Cycle Oregon Day 1: Riding into the State of Jefferson

Posted by on September 13th, 2009 at 11:25 pm

Cycle Oregon 2009 - Day 1-8

Rolling through the countryside
south of Medford.
-Slideshow below/Gallery
(Photos © J. Maus)

If the rest of the week is this hard, I’m not sure what I’ll do. Usually Cycle Oregon begins with easy, meandering miles. It’s a traditional parade lap before the real riding begins on the second or third day. But not this time.

On today’s 67 mile journey from Medford to Yreka (not in California the organizers implore, but in the State of Jefferson) the nine mile climb up to Siskiyou Summit (elevation 4,500 feet) was supposed to be the hardest part. Of course, that was before headwinds kicked up just before noon.

The ride started perfectly, with an easy jaunt south from Medford, through rolling farm valleys full of pear orchards so lush I heard one woman wonder out loud “I’m tempted to go pick a few of them.” Our first stop was in Ashland’s legendary Lithia Park and then a few miles later we were out in rural farm country once again.

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Cycle Oregon 2009 - Day 1-36

Once the climb started up Old Highway 99, the temperature had climbed too. But as luck would have it, nearly the entire ascent (which was a nice, even 6% incline the whole way) was shaded. Cresting the summit was a thrill, but soon thereafter we hit our first patch of gravel that would foreshadow the rough roads ahead.

After a descent into California (several miles of which we shared with big-rigs on the shoulder of I-5), we hit two unexpected challenges — roads under construction and a stiff headwind coming straight at us.

The country just south of the Oregon-California border is desolate and dry — the only solace being the snow-capped peak of Mt. Shasta that looms way off in the distance.

Cycle Oregon 2009 - Day 1-59

We stopped for lunch at Willow Creek School (established in 1860) and were serenaded by an old-timey string band.

After lunch, the winds continued. I knew it was tough going because no one on the road said a word. Everyone seemed to be in their own private pain cave just hoping that Yreka would be around the next bend.

Cycle Oregon 2009 - Day 1-76

Eventually we rolled into camp and were greeted to a hero’s welcome. Throngs of local kids waving U.S. flags and blowing kazoos helped smooth out a rough day (and the complimentary, ice-cold chocolate milk didn’t hurt either).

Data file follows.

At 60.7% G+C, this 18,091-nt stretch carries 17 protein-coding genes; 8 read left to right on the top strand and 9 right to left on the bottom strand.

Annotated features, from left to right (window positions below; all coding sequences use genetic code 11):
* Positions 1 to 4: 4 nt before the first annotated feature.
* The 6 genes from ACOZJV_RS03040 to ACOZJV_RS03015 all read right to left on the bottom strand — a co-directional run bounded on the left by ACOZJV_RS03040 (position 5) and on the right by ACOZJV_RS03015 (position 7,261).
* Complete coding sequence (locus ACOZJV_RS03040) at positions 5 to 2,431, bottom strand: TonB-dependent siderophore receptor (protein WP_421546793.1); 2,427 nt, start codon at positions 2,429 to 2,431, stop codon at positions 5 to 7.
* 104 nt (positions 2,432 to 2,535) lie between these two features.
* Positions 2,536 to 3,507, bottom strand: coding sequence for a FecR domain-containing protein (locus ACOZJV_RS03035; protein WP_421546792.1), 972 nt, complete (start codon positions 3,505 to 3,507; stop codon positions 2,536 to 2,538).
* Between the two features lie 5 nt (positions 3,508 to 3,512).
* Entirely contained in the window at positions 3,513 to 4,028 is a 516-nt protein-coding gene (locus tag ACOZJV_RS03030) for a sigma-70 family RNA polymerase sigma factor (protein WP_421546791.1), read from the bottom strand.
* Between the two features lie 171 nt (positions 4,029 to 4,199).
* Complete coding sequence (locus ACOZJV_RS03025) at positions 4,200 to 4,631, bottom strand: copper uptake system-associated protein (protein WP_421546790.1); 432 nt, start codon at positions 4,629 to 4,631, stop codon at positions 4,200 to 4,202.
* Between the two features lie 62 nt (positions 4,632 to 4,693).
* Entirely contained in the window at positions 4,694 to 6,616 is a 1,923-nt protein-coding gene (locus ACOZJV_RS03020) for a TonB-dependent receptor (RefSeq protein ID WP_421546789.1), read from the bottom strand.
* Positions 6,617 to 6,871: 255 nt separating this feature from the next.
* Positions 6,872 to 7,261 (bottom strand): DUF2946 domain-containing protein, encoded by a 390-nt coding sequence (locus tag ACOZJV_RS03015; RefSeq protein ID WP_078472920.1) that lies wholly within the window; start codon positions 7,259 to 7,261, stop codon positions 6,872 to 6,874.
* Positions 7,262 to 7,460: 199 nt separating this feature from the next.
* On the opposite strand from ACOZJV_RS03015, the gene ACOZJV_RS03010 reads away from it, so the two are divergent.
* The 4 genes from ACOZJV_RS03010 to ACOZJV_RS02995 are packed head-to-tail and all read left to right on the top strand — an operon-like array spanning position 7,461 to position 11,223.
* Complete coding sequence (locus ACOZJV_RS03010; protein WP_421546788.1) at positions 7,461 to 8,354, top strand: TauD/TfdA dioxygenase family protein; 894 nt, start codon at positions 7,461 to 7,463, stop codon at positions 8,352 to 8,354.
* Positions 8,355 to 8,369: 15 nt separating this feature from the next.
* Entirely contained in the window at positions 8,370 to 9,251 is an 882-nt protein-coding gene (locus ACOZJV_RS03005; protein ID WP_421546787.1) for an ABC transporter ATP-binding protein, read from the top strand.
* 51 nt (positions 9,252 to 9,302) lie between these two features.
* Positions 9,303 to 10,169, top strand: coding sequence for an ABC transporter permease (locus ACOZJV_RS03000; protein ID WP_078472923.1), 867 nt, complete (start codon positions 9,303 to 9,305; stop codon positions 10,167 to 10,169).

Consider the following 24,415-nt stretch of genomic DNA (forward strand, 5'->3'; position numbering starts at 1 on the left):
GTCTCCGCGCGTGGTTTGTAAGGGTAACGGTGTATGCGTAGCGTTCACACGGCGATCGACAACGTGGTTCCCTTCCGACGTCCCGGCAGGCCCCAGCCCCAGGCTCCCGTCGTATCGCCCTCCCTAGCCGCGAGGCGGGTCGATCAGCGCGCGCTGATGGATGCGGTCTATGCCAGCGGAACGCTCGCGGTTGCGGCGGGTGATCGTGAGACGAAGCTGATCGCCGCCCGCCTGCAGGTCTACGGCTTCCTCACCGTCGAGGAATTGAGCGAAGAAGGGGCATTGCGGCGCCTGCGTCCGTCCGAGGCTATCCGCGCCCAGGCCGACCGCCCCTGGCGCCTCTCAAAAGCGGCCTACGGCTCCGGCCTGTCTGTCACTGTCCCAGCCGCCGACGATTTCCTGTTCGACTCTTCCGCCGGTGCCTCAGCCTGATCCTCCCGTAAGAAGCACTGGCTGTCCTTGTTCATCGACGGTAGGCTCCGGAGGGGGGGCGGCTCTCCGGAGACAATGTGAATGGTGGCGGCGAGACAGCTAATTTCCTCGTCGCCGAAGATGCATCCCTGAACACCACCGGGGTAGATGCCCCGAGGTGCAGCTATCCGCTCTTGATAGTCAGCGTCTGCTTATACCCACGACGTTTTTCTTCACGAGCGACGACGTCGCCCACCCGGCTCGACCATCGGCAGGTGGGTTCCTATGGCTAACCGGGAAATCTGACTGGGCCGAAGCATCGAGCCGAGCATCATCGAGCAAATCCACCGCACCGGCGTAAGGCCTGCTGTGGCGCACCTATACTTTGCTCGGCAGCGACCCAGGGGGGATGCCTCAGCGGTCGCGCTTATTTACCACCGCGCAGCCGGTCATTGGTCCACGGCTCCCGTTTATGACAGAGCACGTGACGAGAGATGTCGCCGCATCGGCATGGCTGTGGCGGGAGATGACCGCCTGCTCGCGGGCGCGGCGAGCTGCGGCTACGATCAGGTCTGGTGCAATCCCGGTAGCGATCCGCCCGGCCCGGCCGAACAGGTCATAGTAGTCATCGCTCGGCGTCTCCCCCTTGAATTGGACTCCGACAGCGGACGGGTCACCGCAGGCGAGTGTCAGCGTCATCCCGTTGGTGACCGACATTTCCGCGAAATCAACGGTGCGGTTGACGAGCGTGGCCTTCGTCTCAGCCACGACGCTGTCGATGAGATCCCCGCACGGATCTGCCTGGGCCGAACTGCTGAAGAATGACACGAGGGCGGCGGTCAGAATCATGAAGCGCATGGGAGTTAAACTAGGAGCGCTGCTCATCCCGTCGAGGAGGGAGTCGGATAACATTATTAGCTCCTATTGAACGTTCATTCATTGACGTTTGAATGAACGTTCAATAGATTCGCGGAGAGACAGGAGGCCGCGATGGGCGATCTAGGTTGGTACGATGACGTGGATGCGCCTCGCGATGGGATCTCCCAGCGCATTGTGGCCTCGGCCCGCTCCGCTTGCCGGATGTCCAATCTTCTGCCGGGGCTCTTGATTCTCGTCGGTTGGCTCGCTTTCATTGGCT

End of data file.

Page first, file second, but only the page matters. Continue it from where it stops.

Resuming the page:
Tonight at evening announcements, we heard more about the history of the State of Jefferson. It was a very real effort to create a new state between Oregon and California. Locals felt neglected by far-off officials in Salem and Sacramento and wanted to create their own government and state (named after that revolutionary Thomas Jefferson). It started in about 1939 and gained some serious momentum by 1941. Everything was in place and the big announcement was set for December 7, 1941. Unfortunately, it just so happened that the Japanese also chose that date to bomb Pearl Harbor and the State of Jefferson has been little than a quirky historical footnote ever since.

Cycle Oregon 2009 - Day 1-85

Speaking on stage tonight was head of Yreka’s Chamber of Commerce. She has her own name for the area “Baja Oregon”.

Our destination tomorrow is Happy Camp. We’ll follow the Klamath River west into the heard of Jefferson and some of the most isolated and remote places anywhere in America.

For more images of Day 1, check out the gallery or watch the slideshow below (click through to the Flickr page for captions).

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Rithy
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Rithy

I’m confused, either way they are still out of the state of Oregon whether they are in California or the State of Jefferson.

Ed Dalton
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Jonathan,
Thanks for your Day 1 summary. Your descriptive review of Day 1 eases my pain of missing CO this year (due to InterBike’s schedule). Enjoy the ride (stay dry (: and keep up the great reporting!
Ed Dalton
Showers Pass

Rufus
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Rufus

Boo Cycle “OREGON”!

Next year riders can bring thier passports and visit the imaginary magical land of Cascadia. It’s chalk full of unicorns or so I’ve heard.

bikieboy
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bikieboy

“Everyone seemed to be in their own private pain cave…”

that would be my cubicle at work.

C’mon, Jonathan, cowboy up! that, or take the sag…;>)

Anonymous
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Anonymous

Jonathan, there is a way to get from Old Hwy 99 to Klamath R. Rd., but it involves more climbing up paved, shaded Mt Ashland Rd & a long stretch of downhill gravel from the top of Mt. Ashland on (mostly) Beaver Creek Rd. Presuming Cycle Oregon connected w. Klamath R. Rd. @ the jct. of CA SR263, you sacrifice about 1/3 of the riding along Klamath R. Rd., but the payback is spending the O’nite on Day 1 @ Happy Camp, giving an oportunity to add another day of riding onto the end of the tour.

Incidentally, if you think the climb up Old 99 was tough, try going from Yreka northbound on I-5 to Ashland towing a trailer with gear. I know of a 70-year old cyclist from CA who did just that in June. It’s a much longer climb with NO shade. That’s what all those gears are for. Gear down, cut the pace to sustainable & enjoy the scenery.

Regards, & have a great tour!

SuziQt
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SuziQt

Thanks Jonathan for the daily updates for those of us (dummies) who did not sign up soon enough. See you next year.